Book: John Quincy Adams
Author: Harlow Giles Unger
1. Date published- Although period pieces have touched on Adams and his public works, this is the first 21st century biography of Adams. On the other extreme is the Seward work written just after Adams’ death. Unger’s 2012 work is very recent and presents the most up to date work of the “Son of the Founding Father.” Unger’s perspective adds depth to the story of Adams for a multitude of reasons, some of which may change how a reader may view his public life. For example, Adam’s staunch support of abolition, especially at the end of his life, puts him on the right side of history. An antebellum or southern 19th century biography would not fondly give this due praise. Adams’ “extreme” view for his time led to the Gag Rule, which is roundly frowned upon today, but still has historical significance. This work also benefits from perspective of the Amistad defense of the 1840s. The Amistad case is chronicled in JFK’s Profiles in Courage and the Steven Spielberg 1997 film Amistad. Both works show Adams to be a staunch, courageous and bold Congressman juxtaposed to the seemingly less savory view of the modern day Congress. Whereas an uneventful presidency is relegated to the dustbins of history, modern readers may indeed find Adams and his great achievements worthy of high adulation.
2. Scope- For a proper Adams scope to be accomplished the almost incessant public life of Adams must be touched upon. With few other examples, Adams’ public career spanned vast to the extreme, from his early childhood viewing of the American Revolution through the Napoleon turmoil and finally the omnipresent Civil War that finally exploded a decade after his death. Unger lays out his work in a complete, albeit brief, cradle to grave narrative that seems to touch on this constant thread of political significance and American relevance. The sad unfortunate fact for John Quincy Adams is that his presidency is but a footnote in an otherwise sterling career that included a teenage spot on Russia’s main stage, to Secretary of State, and to leading Abolitionist as a nine-term Congressman. As stated in the original mission of the Presidents Project, the ideal book has extensive coverage of the Presidency. Despite a lackluster and mostly uneventful presidency, Unger only uses about twenty pages for the the Sixth Presidency. For those seeking a study of the presidency and the actions of a President, this work falls short of that mission. However, what Unger lacks in his study of the Presidency, he more than makes up for it in the study of the impact a non-President can have on American history.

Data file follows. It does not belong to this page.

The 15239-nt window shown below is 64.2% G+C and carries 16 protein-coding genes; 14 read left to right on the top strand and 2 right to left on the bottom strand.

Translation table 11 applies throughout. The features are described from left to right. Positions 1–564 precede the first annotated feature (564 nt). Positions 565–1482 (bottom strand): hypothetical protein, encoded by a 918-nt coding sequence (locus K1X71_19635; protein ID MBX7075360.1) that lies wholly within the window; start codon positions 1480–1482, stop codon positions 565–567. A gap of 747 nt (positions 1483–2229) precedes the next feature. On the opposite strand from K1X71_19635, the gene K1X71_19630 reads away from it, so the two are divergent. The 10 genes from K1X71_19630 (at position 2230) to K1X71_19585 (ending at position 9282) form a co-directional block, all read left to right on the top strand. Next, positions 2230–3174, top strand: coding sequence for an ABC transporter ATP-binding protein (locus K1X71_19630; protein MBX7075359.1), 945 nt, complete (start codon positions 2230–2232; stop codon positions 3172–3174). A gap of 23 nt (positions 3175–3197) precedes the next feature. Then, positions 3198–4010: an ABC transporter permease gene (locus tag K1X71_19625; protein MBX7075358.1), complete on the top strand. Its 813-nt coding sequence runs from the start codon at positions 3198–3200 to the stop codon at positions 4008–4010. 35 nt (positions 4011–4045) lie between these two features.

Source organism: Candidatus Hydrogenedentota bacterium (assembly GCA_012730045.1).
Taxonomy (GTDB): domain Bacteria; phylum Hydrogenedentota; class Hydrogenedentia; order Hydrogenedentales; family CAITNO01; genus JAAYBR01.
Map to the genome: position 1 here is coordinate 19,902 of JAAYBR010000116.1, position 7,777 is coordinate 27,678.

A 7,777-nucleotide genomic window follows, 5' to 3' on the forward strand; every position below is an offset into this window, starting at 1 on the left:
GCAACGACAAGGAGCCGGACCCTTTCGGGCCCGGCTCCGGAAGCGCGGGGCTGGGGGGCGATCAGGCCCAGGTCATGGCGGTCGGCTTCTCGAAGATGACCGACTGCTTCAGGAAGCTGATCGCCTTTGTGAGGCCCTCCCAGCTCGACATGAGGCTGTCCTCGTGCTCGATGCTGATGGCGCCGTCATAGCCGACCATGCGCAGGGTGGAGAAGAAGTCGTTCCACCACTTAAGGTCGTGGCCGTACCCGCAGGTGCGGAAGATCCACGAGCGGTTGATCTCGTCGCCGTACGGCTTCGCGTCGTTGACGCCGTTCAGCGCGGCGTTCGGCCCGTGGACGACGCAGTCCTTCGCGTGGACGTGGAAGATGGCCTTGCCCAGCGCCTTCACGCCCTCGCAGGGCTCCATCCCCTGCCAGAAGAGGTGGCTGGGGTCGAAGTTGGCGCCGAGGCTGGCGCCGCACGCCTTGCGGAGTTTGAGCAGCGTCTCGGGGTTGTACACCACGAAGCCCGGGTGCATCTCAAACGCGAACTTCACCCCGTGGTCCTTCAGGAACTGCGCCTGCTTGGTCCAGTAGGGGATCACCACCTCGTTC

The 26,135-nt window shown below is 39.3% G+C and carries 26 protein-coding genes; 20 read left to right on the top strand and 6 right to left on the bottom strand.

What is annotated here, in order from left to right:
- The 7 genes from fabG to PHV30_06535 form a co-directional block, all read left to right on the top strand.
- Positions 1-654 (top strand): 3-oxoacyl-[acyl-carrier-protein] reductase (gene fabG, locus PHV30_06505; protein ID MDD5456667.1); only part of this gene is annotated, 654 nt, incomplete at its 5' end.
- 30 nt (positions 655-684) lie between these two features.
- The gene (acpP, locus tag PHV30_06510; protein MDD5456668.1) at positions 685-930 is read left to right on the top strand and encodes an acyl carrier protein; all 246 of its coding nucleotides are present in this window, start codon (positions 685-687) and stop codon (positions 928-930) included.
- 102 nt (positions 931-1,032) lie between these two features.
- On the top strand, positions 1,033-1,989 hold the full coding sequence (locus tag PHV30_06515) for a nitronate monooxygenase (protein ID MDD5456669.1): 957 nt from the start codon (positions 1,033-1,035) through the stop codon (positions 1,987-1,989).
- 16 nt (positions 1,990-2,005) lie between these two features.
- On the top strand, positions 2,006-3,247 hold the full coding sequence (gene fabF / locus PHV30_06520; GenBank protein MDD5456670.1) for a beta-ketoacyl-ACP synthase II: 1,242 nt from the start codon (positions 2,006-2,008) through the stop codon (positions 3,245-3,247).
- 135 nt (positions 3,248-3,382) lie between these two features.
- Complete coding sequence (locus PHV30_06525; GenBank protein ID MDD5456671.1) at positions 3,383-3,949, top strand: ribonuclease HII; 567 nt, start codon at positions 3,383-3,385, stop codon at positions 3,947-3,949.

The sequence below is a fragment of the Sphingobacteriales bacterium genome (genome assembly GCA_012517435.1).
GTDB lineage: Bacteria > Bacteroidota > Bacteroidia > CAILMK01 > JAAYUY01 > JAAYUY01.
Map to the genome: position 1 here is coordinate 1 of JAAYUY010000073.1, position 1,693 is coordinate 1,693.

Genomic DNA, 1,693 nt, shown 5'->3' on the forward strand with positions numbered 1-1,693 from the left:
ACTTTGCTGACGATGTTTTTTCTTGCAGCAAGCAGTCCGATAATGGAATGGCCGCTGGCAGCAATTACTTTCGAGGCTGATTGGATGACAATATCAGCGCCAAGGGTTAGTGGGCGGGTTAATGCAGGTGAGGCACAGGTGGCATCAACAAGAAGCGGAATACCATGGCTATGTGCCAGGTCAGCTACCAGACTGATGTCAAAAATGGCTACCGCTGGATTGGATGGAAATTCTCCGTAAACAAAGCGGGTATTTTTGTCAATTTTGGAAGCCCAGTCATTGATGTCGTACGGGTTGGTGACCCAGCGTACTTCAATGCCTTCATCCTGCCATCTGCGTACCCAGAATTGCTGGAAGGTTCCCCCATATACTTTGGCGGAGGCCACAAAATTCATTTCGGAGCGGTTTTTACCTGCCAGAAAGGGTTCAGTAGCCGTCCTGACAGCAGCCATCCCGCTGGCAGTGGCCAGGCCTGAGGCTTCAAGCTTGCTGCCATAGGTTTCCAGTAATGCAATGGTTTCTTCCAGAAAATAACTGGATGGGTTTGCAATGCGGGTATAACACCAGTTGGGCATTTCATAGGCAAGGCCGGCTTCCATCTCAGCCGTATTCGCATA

3. Author-When asked why he decided to write about John Quincy Adams, fellow three named author Harlow Giles Unger simply mentioned he had run out of Founders. As in the Monroe work that was also selected for the Project, “Americas Most Readable Historian” offers the most accessible and most current take on figures of the Revolutionary Era. No other modern author offers complete biographies written at such an accessible length and style. His decision to delve into John Quincy Adams brings him later chronologically that most of his works that have included looks at Washington, Hancock and Monroe. The result is a sure and solid grasp of the issues of the Revolutionary day, especially the fragile post-war construction of political parties and the first US Presidential Administrations. By shifting the narrative into context of the contemporary issues, Unger shows his excellent grasp of the era. The maiden voyage to the Jackonian Era, however, can be a little more unsure for Unger and it shows in a less complete take of the issues and their modern significance. Much like Adams himself, the man of the Revolution can leave Antebellum or Civil War buffs unsatisfied. Consequentially, the long life of Adams falls just short of a complete study.
4. Length- Apparently being a “readable” historian and author means a brief and fast paced study through the subject. In a style of other Unger books, John Quincy Adams, touches on everything concisely and sufficiently in the midst of barely dwelling on subjects for long periods. The result is one of the shorter works of the Project and a textbook example of a short biography at just over 300 pages. The length will leave those looking for John Quincy Adams the man woefully absent as the fast paced narrative never stops until it reaches its conclusion. Truthfully, for Unger to remain in his short biography style he did need to proceed in this fashion, but for someone like Adams who, without exaggeration, endured a 70 year career for his country, an exception could have been made. At no point does an issue or event in the Adams life seem to be overwhelming or especially significant. As a result, the work is a jack of all trades but a master of none.
5. Mission- Unger attempted to put Adams in his rightful place as a witness to the Early Republic. As his states in his preface and in subsequent interviews he indeed witnessed Revolutionary War battles firsthand. He also received his first diplomatic promotion from George Washington which led him on a career that ended in the same room as Abraham Lincoln. This span touches on some of the most significant moments and decisions that formed the nation. Unger attempted to put Adams as a main player in the issues of the day while showing his readers that his career never stopped until he literally died in Congress. For Unger, the mission is rarely to make profound statements on the character or integrity of his subjects. His mission always seems to be an unblinking C-Span style look at public actions and lets the reader decide morality. His unblinking and single focus again reaches his mission in a clockwork and decidedly trademark style of Mr. Unger.